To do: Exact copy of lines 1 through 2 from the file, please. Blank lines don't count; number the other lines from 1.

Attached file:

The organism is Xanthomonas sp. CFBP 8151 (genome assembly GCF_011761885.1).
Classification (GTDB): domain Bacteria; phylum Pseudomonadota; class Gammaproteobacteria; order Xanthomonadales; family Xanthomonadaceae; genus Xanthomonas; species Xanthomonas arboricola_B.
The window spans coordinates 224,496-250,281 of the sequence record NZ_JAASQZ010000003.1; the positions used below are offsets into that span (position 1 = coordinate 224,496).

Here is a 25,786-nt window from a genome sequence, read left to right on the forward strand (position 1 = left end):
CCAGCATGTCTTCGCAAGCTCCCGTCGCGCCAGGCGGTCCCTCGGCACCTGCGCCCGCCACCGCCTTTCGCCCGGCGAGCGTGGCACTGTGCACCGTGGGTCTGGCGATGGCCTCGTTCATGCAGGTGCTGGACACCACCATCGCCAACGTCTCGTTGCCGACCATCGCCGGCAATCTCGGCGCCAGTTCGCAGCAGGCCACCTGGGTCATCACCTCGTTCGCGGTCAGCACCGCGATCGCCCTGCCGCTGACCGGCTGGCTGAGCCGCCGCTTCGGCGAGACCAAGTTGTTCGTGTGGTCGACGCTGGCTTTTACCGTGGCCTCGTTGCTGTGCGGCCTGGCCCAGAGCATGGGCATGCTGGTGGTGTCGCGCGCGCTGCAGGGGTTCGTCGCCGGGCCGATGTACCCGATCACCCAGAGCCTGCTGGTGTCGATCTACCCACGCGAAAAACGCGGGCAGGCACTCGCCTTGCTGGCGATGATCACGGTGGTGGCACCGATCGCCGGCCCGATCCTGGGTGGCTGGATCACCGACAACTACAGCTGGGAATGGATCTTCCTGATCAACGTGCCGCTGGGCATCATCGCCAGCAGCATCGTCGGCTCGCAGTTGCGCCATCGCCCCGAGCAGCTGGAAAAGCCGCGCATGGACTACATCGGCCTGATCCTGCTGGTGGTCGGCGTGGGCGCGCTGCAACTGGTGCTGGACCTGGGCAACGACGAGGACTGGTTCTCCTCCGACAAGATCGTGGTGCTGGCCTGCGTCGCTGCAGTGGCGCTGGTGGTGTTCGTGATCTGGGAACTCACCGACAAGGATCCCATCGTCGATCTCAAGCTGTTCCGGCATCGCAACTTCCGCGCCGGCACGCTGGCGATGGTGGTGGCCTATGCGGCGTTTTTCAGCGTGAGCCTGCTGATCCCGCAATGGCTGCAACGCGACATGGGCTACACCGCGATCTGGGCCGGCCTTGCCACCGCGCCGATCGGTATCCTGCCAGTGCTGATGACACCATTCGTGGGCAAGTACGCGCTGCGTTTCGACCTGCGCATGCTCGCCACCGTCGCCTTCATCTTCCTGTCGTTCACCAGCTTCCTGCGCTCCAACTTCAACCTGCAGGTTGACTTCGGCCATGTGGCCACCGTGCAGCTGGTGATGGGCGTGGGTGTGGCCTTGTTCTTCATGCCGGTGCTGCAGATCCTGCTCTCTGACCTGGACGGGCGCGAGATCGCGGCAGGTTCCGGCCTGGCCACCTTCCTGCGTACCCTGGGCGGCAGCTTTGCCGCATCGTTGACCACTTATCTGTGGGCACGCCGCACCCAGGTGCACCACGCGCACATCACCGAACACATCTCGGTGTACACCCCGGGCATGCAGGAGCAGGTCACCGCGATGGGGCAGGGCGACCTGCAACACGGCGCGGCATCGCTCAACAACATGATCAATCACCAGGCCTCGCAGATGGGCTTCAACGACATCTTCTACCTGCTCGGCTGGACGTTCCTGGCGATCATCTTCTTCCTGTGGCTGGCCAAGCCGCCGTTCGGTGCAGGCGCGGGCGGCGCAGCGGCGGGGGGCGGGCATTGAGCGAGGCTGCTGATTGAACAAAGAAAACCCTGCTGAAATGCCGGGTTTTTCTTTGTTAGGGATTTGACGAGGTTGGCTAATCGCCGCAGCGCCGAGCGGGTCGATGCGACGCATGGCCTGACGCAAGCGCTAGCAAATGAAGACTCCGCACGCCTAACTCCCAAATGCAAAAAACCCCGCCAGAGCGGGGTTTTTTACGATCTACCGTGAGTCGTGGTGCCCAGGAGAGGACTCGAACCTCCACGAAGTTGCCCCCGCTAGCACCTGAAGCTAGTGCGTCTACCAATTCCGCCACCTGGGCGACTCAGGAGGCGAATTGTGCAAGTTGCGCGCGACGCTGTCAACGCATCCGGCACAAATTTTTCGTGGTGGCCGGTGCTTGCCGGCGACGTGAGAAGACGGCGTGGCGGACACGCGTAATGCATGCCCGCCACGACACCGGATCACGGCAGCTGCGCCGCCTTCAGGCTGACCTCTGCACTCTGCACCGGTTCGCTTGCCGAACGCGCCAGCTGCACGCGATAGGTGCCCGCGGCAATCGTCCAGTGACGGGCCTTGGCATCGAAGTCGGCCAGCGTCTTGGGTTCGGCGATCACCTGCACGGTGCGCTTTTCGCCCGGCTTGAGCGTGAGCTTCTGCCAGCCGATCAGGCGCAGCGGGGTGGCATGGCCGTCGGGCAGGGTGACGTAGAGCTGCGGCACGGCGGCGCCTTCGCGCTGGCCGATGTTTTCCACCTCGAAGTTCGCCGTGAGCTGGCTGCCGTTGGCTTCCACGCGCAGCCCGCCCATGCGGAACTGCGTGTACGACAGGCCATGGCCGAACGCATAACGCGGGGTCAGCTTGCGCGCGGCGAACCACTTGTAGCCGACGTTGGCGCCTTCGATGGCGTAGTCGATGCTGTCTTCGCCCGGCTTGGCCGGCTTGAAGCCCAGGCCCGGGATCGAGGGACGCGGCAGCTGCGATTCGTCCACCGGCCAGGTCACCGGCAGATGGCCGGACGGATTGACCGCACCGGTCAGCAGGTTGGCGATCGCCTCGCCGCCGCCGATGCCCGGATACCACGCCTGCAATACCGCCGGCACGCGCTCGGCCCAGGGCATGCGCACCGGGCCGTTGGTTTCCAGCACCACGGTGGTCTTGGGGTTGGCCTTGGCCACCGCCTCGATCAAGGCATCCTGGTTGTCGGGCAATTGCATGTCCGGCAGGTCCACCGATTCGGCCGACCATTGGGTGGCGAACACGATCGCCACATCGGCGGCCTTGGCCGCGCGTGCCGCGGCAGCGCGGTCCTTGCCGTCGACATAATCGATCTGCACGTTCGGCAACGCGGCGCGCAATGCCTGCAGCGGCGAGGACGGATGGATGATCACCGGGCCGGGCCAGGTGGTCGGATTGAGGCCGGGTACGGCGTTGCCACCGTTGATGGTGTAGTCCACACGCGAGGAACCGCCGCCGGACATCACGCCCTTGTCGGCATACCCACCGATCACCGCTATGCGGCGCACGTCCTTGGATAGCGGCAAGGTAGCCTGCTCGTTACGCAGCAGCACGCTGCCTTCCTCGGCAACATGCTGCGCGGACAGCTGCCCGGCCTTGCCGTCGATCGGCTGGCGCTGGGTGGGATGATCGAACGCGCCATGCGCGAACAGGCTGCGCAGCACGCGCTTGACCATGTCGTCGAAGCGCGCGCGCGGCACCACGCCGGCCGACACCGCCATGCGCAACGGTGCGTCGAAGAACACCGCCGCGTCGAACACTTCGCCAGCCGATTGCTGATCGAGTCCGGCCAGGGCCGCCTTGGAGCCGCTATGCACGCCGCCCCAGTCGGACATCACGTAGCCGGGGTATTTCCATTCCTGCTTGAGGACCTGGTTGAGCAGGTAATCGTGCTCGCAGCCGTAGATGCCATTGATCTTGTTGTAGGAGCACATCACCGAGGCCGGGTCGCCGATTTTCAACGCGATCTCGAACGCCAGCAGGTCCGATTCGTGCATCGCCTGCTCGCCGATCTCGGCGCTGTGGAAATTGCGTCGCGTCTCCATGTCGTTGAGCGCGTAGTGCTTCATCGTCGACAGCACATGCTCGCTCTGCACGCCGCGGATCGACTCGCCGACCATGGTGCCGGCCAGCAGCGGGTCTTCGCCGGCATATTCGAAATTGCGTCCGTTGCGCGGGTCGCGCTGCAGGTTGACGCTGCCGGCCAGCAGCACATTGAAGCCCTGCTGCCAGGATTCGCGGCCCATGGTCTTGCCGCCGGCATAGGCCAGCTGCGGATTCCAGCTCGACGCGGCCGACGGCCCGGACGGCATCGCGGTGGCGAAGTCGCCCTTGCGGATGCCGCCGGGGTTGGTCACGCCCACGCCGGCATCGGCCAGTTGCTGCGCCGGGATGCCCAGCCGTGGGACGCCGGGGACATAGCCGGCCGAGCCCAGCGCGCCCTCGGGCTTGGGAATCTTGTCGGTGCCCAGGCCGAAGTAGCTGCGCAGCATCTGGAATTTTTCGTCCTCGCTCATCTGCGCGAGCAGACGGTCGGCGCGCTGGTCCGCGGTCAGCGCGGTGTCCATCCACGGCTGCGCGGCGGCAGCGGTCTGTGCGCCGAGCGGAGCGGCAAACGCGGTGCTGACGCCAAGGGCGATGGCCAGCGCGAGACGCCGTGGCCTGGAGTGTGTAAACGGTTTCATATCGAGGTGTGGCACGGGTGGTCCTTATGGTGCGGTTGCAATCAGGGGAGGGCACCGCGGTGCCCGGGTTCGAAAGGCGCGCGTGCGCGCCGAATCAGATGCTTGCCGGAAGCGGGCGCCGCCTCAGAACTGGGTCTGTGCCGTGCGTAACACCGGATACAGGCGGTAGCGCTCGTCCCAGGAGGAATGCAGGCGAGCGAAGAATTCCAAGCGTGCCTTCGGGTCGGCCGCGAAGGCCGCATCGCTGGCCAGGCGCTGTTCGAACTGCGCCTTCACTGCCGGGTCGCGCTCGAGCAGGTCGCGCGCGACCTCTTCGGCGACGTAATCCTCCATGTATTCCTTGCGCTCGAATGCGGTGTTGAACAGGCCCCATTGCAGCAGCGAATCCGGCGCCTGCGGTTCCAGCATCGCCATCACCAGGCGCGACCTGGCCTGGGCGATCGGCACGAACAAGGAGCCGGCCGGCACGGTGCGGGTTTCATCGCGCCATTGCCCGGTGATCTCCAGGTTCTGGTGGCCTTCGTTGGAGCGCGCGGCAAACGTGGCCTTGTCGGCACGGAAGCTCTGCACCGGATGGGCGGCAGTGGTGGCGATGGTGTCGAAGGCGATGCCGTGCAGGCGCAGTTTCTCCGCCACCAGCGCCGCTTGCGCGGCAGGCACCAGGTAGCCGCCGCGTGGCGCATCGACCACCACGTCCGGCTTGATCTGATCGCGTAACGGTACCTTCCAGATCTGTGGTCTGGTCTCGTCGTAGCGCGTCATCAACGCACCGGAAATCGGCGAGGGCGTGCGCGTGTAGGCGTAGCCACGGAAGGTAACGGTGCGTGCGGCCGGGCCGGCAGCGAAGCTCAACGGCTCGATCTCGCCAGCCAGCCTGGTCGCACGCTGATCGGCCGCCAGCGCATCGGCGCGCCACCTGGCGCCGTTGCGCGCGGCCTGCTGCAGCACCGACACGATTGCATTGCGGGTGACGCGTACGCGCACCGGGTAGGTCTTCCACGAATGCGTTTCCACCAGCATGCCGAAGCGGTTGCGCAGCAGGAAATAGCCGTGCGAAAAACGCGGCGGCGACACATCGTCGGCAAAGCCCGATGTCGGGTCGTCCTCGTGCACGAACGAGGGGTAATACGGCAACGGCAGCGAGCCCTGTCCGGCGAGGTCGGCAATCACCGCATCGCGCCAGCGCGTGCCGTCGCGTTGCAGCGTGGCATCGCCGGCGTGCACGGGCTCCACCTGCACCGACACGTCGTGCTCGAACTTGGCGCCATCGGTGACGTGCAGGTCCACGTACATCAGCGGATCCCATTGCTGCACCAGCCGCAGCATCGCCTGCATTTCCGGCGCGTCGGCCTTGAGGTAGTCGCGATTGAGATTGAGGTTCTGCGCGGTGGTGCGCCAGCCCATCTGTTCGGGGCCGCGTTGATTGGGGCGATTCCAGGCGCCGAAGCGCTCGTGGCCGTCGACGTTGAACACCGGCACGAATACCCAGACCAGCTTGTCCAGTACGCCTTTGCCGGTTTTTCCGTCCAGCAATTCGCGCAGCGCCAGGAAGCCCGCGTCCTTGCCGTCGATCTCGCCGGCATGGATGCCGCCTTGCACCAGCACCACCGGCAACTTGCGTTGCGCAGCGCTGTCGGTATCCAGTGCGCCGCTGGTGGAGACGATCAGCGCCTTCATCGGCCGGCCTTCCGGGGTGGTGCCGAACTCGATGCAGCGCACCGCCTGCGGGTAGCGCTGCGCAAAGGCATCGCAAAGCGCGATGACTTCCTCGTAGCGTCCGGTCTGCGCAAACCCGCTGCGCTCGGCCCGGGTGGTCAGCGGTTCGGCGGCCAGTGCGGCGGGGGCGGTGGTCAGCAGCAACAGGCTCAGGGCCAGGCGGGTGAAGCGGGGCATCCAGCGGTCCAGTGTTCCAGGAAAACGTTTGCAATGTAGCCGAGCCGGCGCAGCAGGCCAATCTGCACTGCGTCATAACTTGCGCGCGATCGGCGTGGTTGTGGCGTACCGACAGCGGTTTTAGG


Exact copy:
The organism is Xanthomonas sp. CFBP 8151 (genome assembly GCF_011761885.1).
Classification (GTDB): domain Bacteria; phylum Pseudomonadota; class Gammaproteobacteria; order Xanthomonadales; family Xanthomonadaceae; genus Xanthomonas; species Xanthomonas arboricola_B.